Mrs. Caroline Spelman (Meriden) (Con): In case the Minister does not knowhe would wish this to be said if it were one of his colleaguesmy hon. Friend the Member for Brentwood and Ongar (Mr. Pickles) is in plaster following an accident. Perhaps all hon. Members would like to know that. It is important to set the record straight. Through no fault of his own, he cannot be here today.
Mr. Raynsford: I am grateful to the hon. Lady for highlighting that and I send my best wishes for a speedy recovery to the hon. Member for Brentwood and Ongar. As I say, I enjoy his robust approach and will welcome his return to hear a rather more robust line from the Conservative party than the mealy-mouthed approach that it has taken towards capping.
The Opposition have no policy and no credibility. They have tried to forget their own lamentable record in office, and in the most opportunistic style, which is all too common in the regime of the right hon. and learned Member for Folkestone and Hythe (Mr. Howard), they have sought to reinvent themselves as the party of compassionate and caring localism.
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No one will be deceived. The party of the poll tax, of year-on-year cuts, of compulsory competitive tendering, of capital controls and of crude and universal capping, cannot miraculously transform itself by donning the sheep's clothing that the hon. Member for Runnymede and Weybridge has unconvincingly tried to wrap himself in today. Their motion is inaccurate, insincere and frankly incredible. The House should reject it.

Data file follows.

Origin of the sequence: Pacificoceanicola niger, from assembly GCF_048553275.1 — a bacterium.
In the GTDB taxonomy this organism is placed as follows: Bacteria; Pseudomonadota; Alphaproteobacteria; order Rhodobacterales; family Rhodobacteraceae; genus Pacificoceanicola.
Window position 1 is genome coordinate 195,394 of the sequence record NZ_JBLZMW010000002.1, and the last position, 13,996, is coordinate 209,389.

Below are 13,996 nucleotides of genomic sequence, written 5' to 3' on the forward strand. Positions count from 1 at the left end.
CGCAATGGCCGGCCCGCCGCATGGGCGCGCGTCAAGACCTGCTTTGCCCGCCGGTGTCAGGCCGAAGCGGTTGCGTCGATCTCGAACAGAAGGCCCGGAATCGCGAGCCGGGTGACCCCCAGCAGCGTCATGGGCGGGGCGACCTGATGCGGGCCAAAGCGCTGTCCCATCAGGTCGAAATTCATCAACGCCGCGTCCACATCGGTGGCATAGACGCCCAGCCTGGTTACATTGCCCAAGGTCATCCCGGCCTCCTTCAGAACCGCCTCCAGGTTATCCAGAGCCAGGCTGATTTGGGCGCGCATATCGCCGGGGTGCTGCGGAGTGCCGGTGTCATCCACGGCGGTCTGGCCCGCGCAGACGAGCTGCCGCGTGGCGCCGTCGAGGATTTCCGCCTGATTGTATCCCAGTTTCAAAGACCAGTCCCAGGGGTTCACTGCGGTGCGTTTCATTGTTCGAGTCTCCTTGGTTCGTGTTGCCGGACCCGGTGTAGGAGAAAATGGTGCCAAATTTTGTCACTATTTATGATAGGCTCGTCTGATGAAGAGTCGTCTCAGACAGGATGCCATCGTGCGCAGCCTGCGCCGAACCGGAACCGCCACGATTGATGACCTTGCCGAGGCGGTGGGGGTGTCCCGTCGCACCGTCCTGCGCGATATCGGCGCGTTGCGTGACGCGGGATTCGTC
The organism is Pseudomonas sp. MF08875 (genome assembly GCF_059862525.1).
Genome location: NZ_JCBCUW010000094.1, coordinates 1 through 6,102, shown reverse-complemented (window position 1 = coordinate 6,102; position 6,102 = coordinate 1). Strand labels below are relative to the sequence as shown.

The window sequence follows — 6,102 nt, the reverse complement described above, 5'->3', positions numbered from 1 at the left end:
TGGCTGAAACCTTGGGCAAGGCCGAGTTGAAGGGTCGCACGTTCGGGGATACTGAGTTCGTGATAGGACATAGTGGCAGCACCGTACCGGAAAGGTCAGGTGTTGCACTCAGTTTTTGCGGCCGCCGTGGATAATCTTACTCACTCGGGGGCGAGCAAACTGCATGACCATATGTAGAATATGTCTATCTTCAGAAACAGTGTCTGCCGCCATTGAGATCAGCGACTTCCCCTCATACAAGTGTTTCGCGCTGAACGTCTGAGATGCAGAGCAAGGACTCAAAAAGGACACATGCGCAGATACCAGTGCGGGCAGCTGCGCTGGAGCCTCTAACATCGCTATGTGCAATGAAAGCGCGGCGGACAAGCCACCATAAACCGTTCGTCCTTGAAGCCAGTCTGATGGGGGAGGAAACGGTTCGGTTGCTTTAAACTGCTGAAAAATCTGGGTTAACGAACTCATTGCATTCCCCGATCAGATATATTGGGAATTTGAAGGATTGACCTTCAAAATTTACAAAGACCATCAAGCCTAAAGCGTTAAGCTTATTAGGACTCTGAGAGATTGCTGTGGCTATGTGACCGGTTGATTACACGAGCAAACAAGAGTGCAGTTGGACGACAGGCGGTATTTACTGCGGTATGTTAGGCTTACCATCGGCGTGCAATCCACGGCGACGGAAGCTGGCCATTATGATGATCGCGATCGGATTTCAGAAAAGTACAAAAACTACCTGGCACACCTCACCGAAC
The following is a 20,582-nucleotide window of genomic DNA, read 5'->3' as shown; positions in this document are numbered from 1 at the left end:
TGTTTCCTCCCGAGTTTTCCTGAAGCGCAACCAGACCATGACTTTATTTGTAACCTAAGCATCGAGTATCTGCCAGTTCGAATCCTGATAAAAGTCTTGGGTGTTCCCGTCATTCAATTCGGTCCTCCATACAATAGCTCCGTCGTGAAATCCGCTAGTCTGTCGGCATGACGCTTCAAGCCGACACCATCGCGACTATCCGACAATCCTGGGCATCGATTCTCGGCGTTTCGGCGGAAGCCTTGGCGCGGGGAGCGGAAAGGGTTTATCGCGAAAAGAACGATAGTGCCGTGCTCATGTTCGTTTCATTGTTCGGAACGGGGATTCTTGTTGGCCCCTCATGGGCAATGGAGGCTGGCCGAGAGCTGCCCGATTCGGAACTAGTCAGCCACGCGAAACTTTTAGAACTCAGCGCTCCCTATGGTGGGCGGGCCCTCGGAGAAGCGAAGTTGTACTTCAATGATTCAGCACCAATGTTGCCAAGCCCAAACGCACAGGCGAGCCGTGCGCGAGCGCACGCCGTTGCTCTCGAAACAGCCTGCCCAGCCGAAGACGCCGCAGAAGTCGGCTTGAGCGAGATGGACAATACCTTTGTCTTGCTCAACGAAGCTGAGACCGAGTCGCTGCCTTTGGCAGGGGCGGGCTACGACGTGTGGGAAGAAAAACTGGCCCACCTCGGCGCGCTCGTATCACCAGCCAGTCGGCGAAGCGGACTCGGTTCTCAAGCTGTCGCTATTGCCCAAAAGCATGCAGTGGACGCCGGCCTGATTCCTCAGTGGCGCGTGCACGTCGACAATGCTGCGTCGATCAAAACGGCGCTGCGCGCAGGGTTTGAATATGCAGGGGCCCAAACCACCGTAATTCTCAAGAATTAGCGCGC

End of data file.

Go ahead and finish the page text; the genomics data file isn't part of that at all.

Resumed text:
Mr. Edward Davey (Kingston and Surbiton) (LD): I take the opportunity to send our best wishes to the hon. Member for Brentwood and Ongar (Mr. Pickles). I hope that the pickled hon. Member is not plastered for too long.
The hon. Member for Runnymede and Weybridge (Mr. Hammond) made a detailed speech, talking about the financial burdens that the Government have placed on local authorities. I agree with much of his analysis, but the Minister was right to say that the hon. Gentleman was suffering from amnesia. Whether that was deliberate or unwitting is difficult to tell, but the Tories' record on centralisation and burdening local government does not bear analysis. The Minister has done a good job in highlighting that record and how dreadful it was for all those involved in local government when the Tories were in power.